Sunday, June 29, 2014


Good Morning, Class of '64
View from Ware's Ridge Farm - Logan Run - Valley Head, West Virginia

Where we love is home -
home that our feet may leave,
but not our hearts.
Oliver Wendell Holmes, Sr.

Sundays with Larry

 The Legacy of Ware’s Ridge
Part One
 I love to go back to Ware’s Ridge. I grew up there on a small hillside farm in southern Randolph County near Valley Head, West Virginia. We raised cows, hogs, and chickens for our food. We raised potatoes, sweet corn, and about an acre of garden produce. Our only cash crop was sheep. We raised corn, oats, and hay for livestock feed, and, of course, corn meal for corn bread. One of our main meals was beans and cornbread; it’s still one of my favorites.
The farm doesn’t look like it did when I was growing up. The house has burned, and the outbuildings have fallen down. The roofs collapsed on both log barns, and the log walls have been sold. One of them was roofed with hand split red oak shakes; in the late fifties, my dad, my brother, and I split shakes almost every evening after we came in from the fields for the whole summer.

Home in the Hills - Grandma Moses - Anna Mary Robertson
The once-neat, cultivated, productive fields are grown up with weeds and brush. The fences have fallen down, but some of the chestnut fence rails are still sound. The newest of them would be at least 75 years old. The pastures are grown up with small trees. It will never be a farm again. The cost of the labor to reclaim would simply be too great.

West Virginia Grist Mill - Terry Best
My dad, my grandfather, and my uncle cleared much of the land for this farm and my uncle’s farm. Sometime close to the end of the 19th century, my grandfather lost his store and gristmill on the Tygart River near Valley Head. He was a soft touch for a hard-luck story, and his accounts receivable got out of control. 

(My dad and uncle were many years paying all of Granddad’s store debts. They both married late in life; they paid all of Granddad’s debts before they married. He went bankrupt, but his sons paid every cent he owed.) 

When he lost the store, he moved his family up on the mountain. He and his two sons constructed buildings, cleared forest for farmland, and built several miles of fence.

Early September View from Ware's Ridge
When I was a teenager, my dad, my brother, and I cleared an acre or so to expand a calf pasture. That was a job! When I think of the work to clear all the land in both farms, I am in awe of those men. They didn’t have power saws or tractors - they used axes, crosscut saws, and horses. What an accomplishment! In looking over the farm now, it seems so sad to think of all that work, and now the land is rapidly returning to forest.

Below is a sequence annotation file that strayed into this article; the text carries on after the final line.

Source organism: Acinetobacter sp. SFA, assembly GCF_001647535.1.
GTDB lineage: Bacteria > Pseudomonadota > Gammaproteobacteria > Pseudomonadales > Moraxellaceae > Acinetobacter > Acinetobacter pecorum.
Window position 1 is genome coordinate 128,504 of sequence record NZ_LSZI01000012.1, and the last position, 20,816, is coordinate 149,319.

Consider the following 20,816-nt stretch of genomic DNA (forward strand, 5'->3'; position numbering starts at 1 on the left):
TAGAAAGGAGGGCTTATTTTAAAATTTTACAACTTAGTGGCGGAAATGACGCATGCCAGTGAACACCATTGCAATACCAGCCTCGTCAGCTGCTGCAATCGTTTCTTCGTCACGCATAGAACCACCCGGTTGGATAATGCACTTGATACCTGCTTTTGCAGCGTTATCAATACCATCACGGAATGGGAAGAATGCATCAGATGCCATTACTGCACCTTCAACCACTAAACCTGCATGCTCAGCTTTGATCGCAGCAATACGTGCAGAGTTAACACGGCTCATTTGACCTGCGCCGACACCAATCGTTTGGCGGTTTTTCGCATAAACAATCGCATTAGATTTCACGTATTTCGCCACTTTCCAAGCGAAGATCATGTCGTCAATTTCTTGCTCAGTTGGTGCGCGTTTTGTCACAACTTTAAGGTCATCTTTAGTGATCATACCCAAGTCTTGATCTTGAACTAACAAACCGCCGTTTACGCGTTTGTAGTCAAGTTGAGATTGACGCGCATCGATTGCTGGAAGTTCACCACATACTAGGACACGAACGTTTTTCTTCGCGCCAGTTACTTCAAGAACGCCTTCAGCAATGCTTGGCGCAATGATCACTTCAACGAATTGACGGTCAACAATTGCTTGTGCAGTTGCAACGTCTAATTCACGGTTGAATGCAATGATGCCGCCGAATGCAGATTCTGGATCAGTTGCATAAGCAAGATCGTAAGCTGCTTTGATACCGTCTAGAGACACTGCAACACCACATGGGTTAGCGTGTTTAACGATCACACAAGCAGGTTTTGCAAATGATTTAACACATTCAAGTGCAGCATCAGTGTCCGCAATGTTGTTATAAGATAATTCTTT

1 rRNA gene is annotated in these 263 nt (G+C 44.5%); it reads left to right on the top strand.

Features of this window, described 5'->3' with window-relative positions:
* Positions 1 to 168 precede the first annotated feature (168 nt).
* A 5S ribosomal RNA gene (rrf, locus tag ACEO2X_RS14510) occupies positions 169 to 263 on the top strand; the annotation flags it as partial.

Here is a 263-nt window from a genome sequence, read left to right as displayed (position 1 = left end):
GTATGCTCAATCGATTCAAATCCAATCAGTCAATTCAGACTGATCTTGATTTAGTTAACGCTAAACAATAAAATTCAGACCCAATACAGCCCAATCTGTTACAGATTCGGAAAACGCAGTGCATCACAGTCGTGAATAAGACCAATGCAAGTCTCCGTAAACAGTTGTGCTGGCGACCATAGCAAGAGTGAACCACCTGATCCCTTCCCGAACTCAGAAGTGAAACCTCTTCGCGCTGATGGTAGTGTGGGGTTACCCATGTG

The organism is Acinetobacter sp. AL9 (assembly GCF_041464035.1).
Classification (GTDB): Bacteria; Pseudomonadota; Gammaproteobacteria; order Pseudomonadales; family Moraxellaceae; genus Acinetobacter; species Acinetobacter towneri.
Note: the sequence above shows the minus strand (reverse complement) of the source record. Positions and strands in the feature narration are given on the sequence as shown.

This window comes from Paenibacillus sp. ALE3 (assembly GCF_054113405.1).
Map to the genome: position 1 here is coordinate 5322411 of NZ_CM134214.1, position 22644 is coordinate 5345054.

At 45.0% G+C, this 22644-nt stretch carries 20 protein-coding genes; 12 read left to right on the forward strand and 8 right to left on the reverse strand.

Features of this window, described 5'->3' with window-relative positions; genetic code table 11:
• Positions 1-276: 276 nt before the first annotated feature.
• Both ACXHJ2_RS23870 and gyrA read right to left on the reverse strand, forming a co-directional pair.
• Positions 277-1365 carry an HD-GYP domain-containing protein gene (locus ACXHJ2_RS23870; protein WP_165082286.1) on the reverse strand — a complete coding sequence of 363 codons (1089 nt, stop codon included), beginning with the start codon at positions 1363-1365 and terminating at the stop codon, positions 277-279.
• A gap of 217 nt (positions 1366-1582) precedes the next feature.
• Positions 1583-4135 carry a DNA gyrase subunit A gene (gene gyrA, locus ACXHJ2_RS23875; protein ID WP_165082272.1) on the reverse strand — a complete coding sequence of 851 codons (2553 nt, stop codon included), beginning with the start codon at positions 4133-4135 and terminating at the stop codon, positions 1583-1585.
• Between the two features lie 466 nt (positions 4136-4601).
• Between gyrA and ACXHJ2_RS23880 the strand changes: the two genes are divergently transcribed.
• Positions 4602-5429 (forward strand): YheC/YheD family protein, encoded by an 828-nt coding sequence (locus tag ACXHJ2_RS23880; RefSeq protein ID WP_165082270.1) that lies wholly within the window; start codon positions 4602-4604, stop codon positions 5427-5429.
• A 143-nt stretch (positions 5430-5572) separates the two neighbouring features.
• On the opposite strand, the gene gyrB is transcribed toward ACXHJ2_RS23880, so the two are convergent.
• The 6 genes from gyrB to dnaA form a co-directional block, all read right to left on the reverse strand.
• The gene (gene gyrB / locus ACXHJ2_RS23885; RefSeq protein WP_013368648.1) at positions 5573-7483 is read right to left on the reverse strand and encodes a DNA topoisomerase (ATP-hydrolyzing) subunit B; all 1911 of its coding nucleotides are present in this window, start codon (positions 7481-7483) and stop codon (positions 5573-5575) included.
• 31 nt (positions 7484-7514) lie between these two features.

On the Road to Ware's Ridge Farm
The entire community is in pretty much the same condition. Fifty years ago, there were 10-12 farms in that community with about 50-60 people. Only 2 or 3 worked elsewhere. Those small mountain farms provided food and shelter for almost everyone in that community. There were 500 - 600 sheep, 40 - 50 cattle, 18-20 work horses, several hundred chickens, and a lot of acres of corn, oats, and hay. I have seen 25 to 30 outdoor stacks of loose hay in one summer in that community. It was a beautiful, thriving, productive farm community. Now the only livestock there are some cattle and a few horses. A few people live there but earn their living elsewhere or are retired. There is a bed-and-breakfast there now, something the old-timers would never have understood. This once nearly self-sustaining productive community is now a nearly-deserted bedroom community.

Hello House Bed and Breakfast - Logan Run - Valley Head, WV 
(The Bed and Breakfast is no longer in operation.)
As I stand and look over the fields where I sweated so much hoeing corn and making hay and the pastures where I chased sheep to the pen and, twice each day, brought the cows in to milk, tears fill my eyes. The land that was so productive now grows only weeds and brush. The sheep and cattle are replaced by deer, and the ground hogs live in peace.

American Farm Scene - Currier and Ives
Many of the houses once filled with the noises of a happy family and the smells of plain, wholesome, delicious food are empty, fallen down, torn down, or burned. The one-room school where many children of this community received their only formal education, and which also served as a tiny Methodist church where we first heard the Word of God, is gone. When someone is buried in the community cemetery, we even have to hire someone to dig the grave - our ancestors would be very indignant! They believed in the community taking care of itself, including the cemetery.

Ware's Ridge Cemetery, Valley Head, Randolph County, West Virginia;
Located 2.1 miles east of US 219 along County Rd 66 (Logan Run Rd)
between Valley Head and Mingo, West Virginia.
Walter V. Munza

The cemetery is one of the few things that looks the same. In fact, it has been enlarged. It is well maintained. A trust fund was established to keep it maintained because about the only people left in the community are in the cemetery, and they cannot cut much grass. They probably don’t care much if the grass is cut or not!

Leaving Ware's Ridge by Logan Run Road

When I go home,
its an easy way to be grounded.
You learn to realize what truly matters.
Tony Stewart
This Ole House
A version of "This Ole House" by Rosemary Clooney, 
featuring bass vocals by Thurl Ravenscroft,
reached No. 1 on the Billboard chart in 1954.
Rosemary Clooney - 1954
Ware Family and Friend's Reunion
Ware's Ridge Farm
Home of Ralph and Betty Ware
Logan Run
Valley Head, West Virginia
Sunday, Labor Day Weekend
Y'all Come!

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